Standing in hero headquarters at Disneyland, I was immersed in all things Avengers. We inspected Iron Man suits, and beheld the mighty weapons of Asgard. And there, surrounded by the fictitiously fantastic, I wondered: “What a world of heroes would really look like?”
More and more, prime time and the big screen are filled with superpowered (Superman, The Flash, or Thor) or super-gadgeted (Batman, Iron Man, Ant-Man) heroes. Maybe America is caught up in the superhero craze because we want a hero, but we only want those we can’t be compared to. Of course we can’t have Tony Stark’s suit, or transform from the featherweight Steve Rodgers to the noble Captain America. And we can’t be Superman, because…well, we’re not aliens.
One of the common themes in every superhero tale is that heroes are feared. The fictional worlds, just as our present world, are filled with evil and need the supernatural to step in and bring justice. Yet, the human characters are afraid of power they do not understand. So they try to limit it. It is clear that mankind struggles with the concept of power higher than their own…read more at Venn Magazine.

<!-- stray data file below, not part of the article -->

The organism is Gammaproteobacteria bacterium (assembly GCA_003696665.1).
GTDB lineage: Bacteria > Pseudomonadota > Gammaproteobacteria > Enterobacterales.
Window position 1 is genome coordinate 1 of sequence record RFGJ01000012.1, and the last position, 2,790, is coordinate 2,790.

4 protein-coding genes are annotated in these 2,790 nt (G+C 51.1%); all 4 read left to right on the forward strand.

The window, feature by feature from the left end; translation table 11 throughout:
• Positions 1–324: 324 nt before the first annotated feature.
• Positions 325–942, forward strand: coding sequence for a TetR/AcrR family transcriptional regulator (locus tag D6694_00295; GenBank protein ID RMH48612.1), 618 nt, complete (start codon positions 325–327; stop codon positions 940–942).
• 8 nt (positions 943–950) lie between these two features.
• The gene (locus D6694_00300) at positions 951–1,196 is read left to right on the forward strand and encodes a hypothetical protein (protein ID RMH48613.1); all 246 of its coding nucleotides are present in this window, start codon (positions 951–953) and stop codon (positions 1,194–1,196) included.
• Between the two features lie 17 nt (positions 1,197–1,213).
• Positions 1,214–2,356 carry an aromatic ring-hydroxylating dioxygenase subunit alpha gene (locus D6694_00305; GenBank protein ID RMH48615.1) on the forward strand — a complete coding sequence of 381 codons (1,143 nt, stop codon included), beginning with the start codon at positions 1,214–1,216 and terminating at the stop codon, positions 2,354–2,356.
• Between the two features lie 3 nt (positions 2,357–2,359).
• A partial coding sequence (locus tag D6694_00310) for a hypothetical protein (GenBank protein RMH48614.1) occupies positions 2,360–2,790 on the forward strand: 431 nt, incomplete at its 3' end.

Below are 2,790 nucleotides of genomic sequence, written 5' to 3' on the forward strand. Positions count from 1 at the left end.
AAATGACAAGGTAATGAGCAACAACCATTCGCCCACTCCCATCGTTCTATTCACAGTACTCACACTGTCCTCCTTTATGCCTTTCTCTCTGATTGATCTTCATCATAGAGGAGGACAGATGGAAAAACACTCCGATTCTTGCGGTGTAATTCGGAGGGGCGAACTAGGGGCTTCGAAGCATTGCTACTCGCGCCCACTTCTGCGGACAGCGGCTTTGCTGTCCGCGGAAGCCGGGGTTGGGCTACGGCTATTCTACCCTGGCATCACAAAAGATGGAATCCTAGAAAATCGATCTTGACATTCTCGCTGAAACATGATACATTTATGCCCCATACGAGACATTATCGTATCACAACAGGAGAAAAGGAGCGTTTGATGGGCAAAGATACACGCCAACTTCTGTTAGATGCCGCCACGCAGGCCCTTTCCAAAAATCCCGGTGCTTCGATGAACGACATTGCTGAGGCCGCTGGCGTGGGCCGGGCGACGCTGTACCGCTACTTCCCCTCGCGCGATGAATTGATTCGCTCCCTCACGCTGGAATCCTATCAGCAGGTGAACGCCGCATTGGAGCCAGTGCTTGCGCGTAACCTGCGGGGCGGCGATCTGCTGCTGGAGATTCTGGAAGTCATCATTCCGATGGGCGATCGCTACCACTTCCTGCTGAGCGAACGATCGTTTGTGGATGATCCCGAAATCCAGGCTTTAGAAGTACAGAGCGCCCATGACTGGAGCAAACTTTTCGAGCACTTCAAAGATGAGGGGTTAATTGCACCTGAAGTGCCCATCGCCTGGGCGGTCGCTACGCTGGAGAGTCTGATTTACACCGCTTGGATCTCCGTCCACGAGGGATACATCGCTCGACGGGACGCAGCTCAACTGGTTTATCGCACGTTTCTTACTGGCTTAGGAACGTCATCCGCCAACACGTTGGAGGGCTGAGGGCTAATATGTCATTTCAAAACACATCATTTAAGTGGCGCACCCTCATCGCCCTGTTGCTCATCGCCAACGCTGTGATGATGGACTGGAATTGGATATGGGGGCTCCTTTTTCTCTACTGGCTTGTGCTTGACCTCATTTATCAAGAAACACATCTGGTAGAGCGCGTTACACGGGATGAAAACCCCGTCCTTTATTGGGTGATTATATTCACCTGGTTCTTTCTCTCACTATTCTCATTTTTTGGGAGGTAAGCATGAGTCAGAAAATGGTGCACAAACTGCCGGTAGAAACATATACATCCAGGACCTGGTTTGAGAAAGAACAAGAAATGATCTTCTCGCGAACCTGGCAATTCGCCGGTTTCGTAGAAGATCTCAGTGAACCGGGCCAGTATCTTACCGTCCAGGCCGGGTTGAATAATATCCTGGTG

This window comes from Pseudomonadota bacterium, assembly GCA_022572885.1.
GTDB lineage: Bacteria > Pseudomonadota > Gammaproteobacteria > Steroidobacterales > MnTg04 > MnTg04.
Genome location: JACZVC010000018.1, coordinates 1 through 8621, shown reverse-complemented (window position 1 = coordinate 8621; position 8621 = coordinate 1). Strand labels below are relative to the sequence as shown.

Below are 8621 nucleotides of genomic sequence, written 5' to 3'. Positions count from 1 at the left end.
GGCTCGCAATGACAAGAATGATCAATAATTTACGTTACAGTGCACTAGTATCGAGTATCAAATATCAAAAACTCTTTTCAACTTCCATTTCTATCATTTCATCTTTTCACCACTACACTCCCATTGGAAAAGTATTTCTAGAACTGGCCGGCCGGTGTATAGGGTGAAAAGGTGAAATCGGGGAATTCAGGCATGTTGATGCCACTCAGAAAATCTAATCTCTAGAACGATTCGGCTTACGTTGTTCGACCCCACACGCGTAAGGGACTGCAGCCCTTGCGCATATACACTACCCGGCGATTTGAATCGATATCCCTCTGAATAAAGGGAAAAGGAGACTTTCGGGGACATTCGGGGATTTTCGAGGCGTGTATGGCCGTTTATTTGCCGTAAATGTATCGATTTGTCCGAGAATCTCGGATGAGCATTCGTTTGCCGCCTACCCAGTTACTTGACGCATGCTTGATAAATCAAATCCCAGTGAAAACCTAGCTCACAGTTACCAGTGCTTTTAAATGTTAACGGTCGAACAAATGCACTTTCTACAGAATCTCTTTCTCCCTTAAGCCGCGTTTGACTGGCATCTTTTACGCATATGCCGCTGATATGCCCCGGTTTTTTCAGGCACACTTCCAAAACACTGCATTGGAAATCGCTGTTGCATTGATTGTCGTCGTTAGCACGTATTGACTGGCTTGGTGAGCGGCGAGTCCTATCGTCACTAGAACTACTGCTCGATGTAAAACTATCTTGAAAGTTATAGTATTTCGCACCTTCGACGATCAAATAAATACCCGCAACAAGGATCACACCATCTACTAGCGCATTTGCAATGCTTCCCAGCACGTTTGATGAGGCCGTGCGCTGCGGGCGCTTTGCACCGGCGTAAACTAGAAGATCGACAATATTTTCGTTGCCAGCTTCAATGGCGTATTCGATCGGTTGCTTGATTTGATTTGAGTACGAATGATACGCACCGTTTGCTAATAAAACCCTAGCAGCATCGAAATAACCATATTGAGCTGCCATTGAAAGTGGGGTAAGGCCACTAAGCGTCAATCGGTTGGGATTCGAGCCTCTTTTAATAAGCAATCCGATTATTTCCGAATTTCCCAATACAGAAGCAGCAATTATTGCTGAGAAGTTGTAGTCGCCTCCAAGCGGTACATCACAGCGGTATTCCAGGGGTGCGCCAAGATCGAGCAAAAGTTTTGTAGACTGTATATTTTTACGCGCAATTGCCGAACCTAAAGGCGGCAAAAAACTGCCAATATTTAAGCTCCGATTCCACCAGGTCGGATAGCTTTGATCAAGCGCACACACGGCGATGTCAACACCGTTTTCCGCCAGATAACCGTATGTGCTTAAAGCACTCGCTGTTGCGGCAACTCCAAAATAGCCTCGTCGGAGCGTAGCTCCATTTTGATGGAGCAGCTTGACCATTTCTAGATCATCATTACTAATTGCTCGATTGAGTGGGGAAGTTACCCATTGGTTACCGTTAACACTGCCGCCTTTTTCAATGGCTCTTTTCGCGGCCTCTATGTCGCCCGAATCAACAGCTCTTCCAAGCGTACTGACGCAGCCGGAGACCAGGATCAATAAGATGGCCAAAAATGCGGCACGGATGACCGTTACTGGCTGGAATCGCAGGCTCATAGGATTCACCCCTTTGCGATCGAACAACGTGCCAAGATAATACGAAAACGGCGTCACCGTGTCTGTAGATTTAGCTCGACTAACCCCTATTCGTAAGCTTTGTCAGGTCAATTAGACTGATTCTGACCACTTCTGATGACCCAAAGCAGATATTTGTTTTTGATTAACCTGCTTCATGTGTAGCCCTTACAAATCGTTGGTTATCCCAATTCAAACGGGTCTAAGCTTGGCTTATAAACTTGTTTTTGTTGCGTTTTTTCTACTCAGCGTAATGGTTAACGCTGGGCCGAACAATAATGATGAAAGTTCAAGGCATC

Hey, hey, HEY! What is going on in here? In this house we don’t fight with our sister, we fight for her.”
This seems to be a common refrain for me these days, as I seek to break through the chattering cacophony of little girl voices seeking to be the most strident, shrewdest, and scrupulous of them all. I have three daughters, and as their legs get longer so does there resolve to fight for their ground, their wants, and their rights.
But you know what? They are 10, 7, and 6, so their ideas of what this means are seriously flawed, and I blame it on their underdeveloped brains. Someday they will be adults and they will see that it didn’t really matter where Barbie slept in her dream house, they should have let it go when someone was wearing their socks, and it’s okay to sit up so that everyone can share the couch. But, alas, today is not that day…read more at The Portland Moms Blog.